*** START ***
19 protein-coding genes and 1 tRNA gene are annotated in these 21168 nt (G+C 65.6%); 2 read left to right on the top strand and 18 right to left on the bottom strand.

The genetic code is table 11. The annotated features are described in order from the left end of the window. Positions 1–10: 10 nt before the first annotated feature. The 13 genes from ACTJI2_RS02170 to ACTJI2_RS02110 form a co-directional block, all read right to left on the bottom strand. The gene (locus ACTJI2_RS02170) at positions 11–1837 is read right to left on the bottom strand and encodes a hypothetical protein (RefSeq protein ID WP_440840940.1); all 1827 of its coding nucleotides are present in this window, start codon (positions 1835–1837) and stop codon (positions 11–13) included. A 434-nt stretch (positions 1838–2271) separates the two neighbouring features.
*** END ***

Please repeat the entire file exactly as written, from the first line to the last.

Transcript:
19 protein-coding genes and 1 tRNA gene are annotated in these 21168 nt (G+C 65.6%); 2 read left to right on the top strand and 18 right to left on the bottom strand.

The genetic code is table 11. The annotated features are described in order from the left end of the window. Positions 1–10: 10 nt before the first annotated feature. The 13 genes from ACTJI2_RS02170 to ACTJI2_RS02110 form a co-directional block, all read right to left on the bottom strand. The gene (locus ACTJI2_RS02170) at positions 11–1837 is read right to left on the bottom strand and encodes a hypothetical protein (RefSeq protein ID WP_440840940.1); all 1827 of its coding nucleotides are present in this window, start codon (positions 1835–1837) and stop codon (positions 11–13) included. A 434-nt stretch (positions 1838–2271) separates the two neighbouring features.